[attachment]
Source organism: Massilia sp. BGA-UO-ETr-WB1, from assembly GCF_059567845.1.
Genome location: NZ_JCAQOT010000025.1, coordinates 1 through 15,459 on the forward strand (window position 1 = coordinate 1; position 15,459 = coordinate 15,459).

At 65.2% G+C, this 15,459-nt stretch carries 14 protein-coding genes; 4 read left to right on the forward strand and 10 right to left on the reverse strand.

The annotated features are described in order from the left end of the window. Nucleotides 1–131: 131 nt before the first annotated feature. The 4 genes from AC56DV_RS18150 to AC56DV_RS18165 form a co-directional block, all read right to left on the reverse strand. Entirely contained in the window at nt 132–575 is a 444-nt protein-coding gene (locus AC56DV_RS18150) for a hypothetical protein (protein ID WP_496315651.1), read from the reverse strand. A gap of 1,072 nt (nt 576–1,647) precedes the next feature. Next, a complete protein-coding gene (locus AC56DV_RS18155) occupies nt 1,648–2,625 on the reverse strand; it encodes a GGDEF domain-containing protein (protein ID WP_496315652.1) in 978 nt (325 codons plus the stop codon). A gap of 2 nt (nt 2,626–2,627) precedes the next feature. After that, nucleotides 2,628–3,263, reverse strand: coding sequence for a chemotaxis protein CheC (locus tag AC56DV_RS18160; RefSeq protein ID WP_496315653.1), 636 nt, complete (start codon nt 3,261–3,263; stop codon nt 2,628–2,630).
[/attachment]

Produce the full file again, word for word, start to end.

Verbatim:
Source organism: Massilia sp. BGA-UO-ETr-WB1, from assembly GCF_059567845.1.
Genome location: NZ_JCAQOT010000025.1, coordinates 1 through 15,459 on the forward strand (window position 1 = coordinate 1; position 15,459 = coordinate 15,459).

At 65.2% G+C, this 15,459-nt stretch carries 14 protein-coding genes; 4 read left to right on the forward strand and 10 right to left on the reverse strand.

The annotated features are described in order from the left end of the window. Nucleotides 1–131: 131 nt before the first annotated feature. The 4 genes from AC56DV_RS18150 to AC56DV_RS18165 form a co-directional block, all read right to left on the reverse strand. Entirely contained in the window at nt 132–575 is a 444-nt protein-coding gene (locus AC56DV_RS18150) for a hypothetical protein (protein ID WP_496315651.1), read from the reverse strand. A gap of 1,072 nt (nt 576–1,647) precedes the next feature. Next, a complete protein-coding gene (locus AC56DV_RS18155) occupies nt 1,648–2,625 on the reverse strand; it encodes a GGDEF domain-containing protein (protein ID WP_496315652.1) in 978 nt (325 codons plus the stop codon). A gap of 2 nt (nt 2,626–2,627) precedes the next feature. After that, nucleotides 2,628–3,263, reverse strand: coding sequence for a chemotaxis protein CheC (locus tag AC56DV_RS18160; RefSeq protein ID WP_496315653.1), 636 nt, complete (start codon nt 3,261–3,263; stop codon nt 2,628–2,630).